- Associated Press - Monday, June 6, 2016

BOSTON (AP) - The Libertarian Party of New Hampshire urged a federal appeals court Monday to strike down a state law it contends could prevent third-party candidates from getting on the general election ballot.

To get on the ballot, a third party must collect 3 percent of the total votes cast in the prior election.

Libertarians sued New Hampshire Secretary of State William Gardner after a 2014 law put new limits on how long third parties have to collect the necessary signatures to petition their way onto the ballot.

Instead of the traditional 21 months, third parties now only have seven months to collect signatures, and they cannot begin the process until Jan. 1 of the election year, William Christie, an attorney for the Libertarians, told the three-judge panel in Boston.

“This law is an unconstitutional infringement on the ability of a third party to obtain access to the general election ballot,” Christie said.

But the state argued the law provides ample time to collect signatures. Senior Assistant Attorney General Laura Lombardi said shorter time periods for collecting signatures have been upheld by other courts.

“Seven months is clearly a reasonable amount of time,” Lombardi told the court.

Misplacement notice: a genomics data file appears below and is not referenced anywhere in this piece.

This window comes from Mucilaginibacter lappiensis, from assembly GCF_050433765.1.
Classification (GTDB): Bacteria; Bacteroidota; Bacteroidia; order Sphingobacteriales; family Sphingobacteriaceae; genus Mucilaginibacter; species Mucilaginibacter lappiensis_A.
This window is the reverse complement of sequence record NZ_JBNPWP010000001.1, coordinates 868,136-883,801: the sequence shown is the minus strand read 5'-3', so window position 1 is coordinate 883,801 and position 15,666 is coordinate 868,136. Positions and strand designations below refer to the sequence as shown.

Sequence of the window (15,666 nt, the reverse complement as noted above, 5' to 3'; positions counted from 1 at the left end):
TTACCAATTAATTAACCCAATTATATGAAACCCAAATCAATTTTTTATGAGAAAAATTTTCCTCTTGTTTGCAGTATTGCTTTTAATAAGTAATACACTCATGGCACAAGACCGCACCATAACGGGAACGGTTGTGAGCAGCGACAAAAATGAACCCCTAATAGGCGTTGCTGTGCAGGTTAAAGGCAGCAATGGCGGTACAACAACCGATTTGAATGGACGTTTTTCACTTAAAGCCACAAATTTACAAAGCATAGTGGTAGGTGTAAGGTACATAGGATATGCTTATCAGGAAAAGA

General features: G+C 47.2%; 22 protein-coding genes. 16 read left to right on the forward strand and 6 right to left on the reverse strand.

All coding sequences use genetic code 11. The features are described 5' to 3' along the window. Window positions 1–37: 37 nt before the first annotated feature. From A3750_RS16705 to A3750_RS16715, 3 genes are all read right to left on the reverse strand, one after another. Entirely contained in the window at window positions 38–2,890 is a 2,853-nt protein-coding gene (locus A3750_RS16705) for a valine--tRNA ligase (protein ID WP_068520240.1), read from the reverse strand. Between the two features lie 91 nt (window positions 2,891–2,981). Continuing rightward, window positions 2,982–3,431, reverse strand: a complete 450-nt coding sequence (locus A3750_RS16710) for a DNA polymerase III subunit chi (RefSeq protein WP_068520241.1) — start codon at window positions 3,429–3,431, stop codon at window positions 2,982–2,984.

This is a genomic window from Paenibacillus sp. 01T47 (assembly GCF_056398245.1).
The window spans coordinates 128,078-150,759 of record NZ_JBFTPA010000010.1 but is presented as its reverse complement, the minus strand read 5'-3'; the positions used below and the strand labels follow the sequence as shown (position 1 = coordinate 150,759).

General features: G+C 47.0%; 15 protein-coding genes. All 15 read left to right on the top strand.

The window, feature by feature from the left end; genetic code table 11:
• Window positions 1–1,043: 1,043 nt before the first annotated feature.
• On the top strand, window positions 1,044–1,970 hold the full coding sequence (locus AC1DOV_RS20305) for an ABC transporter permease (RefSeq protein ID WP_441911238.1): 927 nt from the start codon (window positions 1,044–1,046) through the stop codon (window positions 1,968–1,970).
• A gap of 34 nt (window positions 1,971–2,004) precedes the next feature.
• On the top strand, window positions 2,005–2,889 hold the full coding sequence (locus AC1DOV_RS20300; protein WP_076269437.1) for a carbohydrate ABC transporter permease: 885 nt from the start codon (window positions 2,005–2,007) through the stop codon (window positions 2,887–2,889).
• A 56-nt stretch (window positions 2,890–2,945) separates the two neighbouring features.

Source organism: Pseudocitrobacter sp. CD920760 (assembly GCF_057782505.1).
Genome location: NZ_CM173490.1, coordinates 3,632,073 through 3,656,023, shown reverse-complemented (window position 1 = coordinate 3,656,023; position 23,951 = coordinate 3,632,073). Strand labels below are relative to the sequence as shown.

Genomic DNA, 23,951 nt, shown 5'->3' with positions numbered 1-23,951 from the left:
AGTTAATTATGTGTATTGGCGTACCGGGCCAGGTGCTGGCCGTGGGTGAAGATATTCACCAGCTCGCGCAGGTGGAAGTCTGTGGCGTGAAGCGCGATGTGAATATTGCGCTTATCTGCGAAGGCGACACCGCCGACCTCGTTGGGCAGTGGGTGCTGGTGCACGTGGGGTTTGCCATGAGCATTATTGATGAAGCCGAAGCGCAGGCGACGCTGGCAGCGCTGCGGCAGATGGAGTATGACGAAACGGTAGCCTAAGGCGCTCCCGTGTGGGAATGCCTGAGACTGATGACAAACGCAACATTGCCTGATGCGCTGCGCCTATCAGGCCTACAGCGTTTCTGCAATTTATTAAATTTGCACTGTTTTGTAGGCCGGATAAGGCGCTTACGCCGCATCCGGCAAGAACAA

Lombardi cited a ruling in August by U.S. District Court Judge Paul Barbadoro, who upheld the law, finding that it creates reasonable restrictions that are justified by the state’s interest in requiring parties to demonstrate a sufficient level of support.

Christie said the new limits place a burden on third parties to squeeze collecting signatures, fundraising and campaigning into a compressed timeframe, right in the middle of the general election season.

In 2012, the Libertarian Party ran candidates for president, vice president, congressional seats and several state-level seats after collecting the necessary signatures. The new law was not in effect yet, so the party was able to begin the collection process in 2011.

For the 2016 election, the Libertarians would need to collect approximately 14,800 signatures.

The appeals court did not immediately rule on the Libertarian Party’s challenge to the new law.


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